Wednesday afternoon, the Legislature’s Higher Education Appropriations Subcommittee deliberated cuts to the base budget for the state’s higher education system.

University and college presidents urged lawmakers to consider the implications of budget cuts, which could impact wrap-around services for first-generation college students, scholarships, matching funds for building projects, and career and job training that will help students gain or retain employment as the state and nation digs out of an economic downturn.

Deep cuts would likely mean job cuts, said Salt Lake Community College President Deneece Huftalin. A proposed 10% funding cut would translate into a reduction of 97 full-time positions at the college, she said.

“I’m worried with some of these larger cuts that it starts to eat into our student support services, and potentially faculty in some of those areas,” she said.

University of Utah President Ruth Watkins told lawmakers as they contemplate $2 billion in cuts to the state’s $20 billion budget for the upcoming fiscal year, they need to consider revenue hits the university has already experienced due to the coronavirus pandemic.

It received no revenue from NCAA basketball tournaments, likewise for canceled on-campus events, facility rentals, camps and museum admissions. Elective medical procedures were put on hold to ensure University of Utah Hospital could meet the needs of patients with COVID-19.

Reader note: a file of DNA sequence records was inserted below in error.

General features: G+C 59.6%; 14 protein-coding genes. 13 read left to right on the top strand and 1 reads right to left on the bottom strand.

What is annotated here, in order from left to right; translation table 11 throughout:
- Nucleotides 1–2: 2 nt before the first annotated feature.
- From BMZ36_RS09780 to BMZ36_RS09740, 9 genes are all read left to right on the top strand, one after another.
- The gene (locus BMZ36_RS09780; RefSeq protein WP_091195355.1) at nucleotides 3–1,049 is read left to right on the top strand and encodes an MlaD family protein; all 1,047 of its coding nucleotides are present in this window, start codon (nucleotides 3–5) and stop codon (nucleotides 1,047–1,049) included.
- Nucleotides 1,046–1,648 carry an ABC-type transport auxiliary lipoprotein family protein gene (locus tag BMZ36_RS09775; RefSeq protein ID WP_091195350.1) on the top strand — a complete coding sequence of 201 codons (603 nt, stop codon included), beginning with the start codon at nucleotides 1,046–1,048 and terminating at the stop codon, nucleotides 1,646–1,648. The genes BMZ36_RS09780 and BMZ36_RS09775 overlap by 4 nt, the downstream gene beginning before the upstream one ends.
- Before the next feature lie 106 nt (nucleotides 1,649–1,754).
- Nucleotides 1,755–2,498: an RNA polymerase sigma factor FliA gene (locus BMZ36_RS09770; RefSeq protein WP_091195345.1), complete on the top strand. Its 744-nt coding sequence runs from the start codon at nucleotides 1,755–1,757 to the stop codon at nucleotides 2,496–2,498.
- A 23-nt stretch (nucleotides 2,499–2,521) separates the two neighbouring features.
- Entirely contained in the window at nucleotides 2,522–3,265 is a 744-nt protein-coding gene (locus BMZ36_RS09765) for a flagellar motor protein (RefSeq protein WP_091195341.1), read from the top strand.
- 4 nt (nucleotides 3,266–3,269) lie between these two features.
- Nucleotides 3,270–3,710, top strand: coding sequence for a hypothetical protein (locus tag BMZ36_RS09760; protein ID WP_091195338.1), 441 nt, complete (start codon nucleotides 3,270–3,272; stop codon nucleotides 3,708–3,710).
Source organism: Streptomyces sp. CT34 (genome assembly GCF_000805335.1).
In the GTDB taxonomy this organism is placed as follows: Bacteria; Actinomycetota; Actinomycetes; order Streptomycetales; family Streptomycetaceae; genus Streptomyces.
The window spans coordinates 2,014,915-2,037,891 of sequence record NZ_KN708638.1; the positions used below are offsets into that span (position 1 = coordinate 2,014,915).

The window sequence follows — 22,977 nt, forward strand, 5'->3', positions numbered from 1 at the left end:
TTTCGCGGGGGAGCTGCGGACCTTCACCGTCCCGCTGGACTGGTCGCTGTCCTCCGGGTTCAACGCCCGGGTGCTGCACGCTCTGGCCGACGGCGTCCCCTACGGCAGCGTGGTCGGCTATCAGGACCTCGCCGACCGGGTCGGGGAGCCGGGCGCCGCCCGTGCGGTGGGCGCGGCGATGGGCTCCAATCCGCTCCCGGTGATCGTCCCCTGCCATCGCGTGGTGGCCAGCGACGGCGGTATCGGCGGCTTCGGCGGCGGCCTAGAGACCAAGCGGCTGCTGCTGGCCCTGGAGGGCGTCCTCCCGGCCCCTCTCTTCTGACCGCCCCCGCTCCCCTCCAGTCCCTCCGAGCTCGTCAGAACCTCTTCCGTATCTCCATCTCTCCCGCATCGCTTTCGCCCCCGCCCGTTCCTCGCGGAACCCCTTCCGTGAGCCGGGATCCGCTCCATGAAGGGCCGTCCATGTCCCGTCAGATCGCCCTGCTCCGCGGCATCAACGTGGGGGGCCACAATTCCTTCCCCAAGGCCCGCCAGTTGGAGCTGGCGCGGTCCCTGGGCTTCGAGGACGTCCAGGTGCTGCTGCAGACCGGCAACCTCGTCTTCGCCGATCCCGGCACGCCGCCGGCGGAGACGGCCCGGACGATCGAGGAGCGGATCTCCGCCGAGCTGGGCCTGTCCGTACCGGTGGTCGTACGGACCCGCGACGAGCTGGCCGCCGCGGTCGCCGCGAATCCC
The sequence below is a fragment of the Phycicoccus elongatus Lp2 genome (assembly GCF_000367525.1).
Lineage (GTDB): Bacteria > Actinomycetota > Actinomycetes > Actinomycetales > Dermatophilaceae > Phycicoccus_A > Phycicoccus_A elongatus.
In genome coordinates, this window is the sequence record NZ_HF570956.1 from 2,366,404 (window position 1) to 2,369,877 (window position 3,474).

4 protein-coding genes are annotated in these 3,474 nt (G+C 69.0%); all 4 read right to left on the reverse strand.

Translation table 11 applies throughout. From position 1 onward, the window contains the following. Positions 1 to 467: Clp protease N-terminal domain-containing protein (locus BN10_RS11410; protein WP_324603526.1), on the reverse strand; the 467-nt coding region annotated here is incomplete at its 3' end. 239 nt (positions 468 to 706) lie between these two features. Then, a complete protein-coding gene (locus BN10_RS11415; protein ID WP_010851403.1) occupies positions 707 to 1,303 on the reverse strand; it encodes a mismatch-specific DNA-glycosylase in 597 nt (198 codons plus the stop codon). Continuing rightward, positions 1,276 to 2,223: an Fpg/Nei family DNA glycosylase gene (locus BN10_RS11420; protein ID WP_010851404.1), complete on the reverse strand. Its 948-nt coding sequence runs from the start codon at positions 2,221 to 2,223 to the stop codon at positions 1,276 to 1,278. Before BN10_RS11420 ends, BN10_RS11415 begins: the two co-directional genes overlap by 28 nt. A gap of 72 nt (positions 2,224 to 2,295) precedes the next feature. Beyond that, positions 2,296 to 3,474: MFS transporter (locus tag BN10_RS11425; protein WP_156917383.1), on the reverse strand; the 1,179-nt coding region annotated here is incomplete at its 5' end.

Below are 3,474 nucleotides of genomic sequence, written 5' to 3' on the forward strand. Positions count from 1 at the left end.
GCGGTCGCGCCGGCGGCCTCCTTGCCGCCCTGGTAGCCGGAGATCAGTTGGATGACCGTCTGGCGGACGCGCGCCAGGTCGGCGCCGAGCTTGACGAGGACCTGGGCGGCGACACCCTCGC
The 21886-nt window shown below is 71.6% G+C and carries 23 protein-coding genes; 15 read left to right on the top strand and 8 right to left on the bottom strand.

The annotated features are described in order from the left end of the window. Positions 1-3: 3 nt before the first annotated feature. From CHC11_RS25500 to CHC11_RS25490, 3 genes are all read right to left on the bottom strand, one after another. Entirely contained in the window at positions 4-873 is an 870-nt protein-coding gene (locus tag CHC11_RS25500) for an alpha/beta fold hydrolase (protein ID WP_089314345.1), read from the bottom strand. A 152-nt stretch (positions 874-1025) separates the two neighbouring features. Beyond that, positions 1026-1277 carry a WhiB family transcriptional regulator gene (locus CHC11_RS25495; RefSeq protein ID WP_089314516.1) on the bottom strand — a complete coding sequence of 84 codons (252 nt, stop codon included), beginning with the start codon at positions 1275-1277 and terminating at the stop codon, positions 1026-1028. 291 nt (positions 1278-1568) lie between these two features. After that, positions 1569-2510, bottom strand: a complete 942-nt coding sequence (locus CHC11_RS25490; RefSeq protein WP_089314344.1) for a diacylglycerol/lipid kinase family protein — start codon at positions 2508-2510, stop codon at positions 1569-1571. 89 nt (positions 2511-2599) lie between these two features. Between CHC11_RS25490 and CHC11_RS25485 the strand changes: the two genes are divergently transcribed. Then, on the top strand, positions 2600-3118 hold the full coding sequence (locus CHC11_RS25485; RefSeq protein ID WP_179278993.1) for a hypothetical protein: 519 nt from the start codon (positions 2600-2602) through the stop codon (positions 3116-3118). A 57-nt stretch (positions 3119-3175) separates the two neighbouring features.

Lesser cuts could be addressed through efficiencies and reducing travel, but “such a large part of our budget is people so there are implications there,” she said.

Once cuts reach 5% and 10% “we’re talking about not only holding positions open but needing to reduce the workforce,” Watkins said.

Less support for students will likely affect graduation rates and cuts to the university’s research engine will result in financial implications for the state.

Moreover, ensuring that Utah universities and colleges can help students attain their education goals will help them obtain or retain employment over the long haul.

“If you look at statistics on who has been reemployed of those who’ve been laid off, 50% of those who’ve been reemployed now have some post-baccalaureate credential,” she said.